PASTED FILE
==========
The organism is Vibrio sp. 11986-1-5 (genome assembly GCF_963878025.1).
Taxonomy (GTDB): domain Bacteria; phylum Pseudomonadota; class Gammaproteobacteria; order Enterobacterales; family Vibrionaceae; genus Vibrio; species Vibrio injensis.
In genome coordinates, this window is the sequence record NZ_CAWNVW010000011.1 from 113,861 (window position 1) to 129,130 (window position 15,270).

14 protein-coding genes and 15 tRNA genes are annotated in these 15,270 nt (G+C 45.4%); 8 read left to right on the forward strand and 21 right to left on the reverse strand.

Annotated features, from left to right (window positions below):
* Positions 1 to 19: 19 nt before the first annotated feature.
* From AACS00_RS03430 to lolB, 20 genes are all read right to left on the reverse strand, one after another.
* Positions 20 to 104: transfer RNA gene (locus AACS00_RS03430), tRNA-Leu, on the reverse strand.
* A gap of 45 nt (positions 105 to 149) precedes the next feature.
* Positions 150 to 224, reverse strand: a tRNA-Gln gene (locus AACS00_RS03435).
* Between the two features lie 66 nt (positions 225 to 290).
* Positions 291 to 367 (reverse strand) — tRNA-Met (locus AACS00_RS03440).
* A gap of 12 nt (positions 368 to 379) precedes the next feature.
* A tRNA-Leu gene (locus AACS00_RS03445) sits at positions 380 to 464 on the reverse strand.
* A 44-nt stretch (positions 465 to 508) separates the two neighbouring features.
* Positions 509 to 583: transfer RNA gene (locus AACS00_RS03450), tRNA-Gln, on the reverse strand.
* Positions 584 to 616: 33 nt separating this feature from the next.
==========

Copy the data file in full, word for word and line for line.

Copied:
The organism is Vibrio sp. 11986-1-5 (genome assembly GCF_963878025.1).
Taxonomy (GTDB): domain Bacteria; phylum Pseudomonadota; class Gammaproteobacteria; order Enterobacterales; family Vibrionaceae; genus Vibrio; species Vibrio injensis.
In genome coordinates, this window is the sequence record NZ_CAWNVW010000011.1 from 113,861 (window position 1) to 129,130 (window position 15,270).

14 protein-coding genes and 15 tRNA genes are annotated in these 15,270 nt (G+C 45.4%); 8 read left to right on the forward strand and 21 right to left on the reverse strand.

Annotated features, from left to right (window positions below):
* Positions 1 to 19: 19 nt before the first annotated feature.
* From AACS00_RS03430 to lolB, 20 genes are all read right to left on the reverse strand, one after another.
* Positions 20 to 104: transfer RNA gene (locus AACS00_RS03430), tRNA-Leu, on the reverse strand.
* A gap of 45 nt (positions 105 to 149) precedes the next feature.
* Positions 150 to 224, reverse strand: a tRNA-Gln gene (locus AACS00_RS03435).
* Between the two features lie 66 nt (positions 225 to 290).
* Positions 291 to 367 (reverse strand) — tRNA-Met (locus AACS00_RS03440).
* A gap of 12 nt (positions 368 to 379) precedes the next feature.
* A tRNA-Leu gene (locus AACS00_RS03445) sits at positions 380 to 464 on the reverse strand.
* A 44-nt stretch (positions 465 to 508) separates the two neighbouring features.
* Positions 509 to 583: transfer RNA gene (locus AACS00_RS03450), tRNA-Gln, on the reverse strand.
* Positions 584 to 616: 33 nt separating this feature from the next.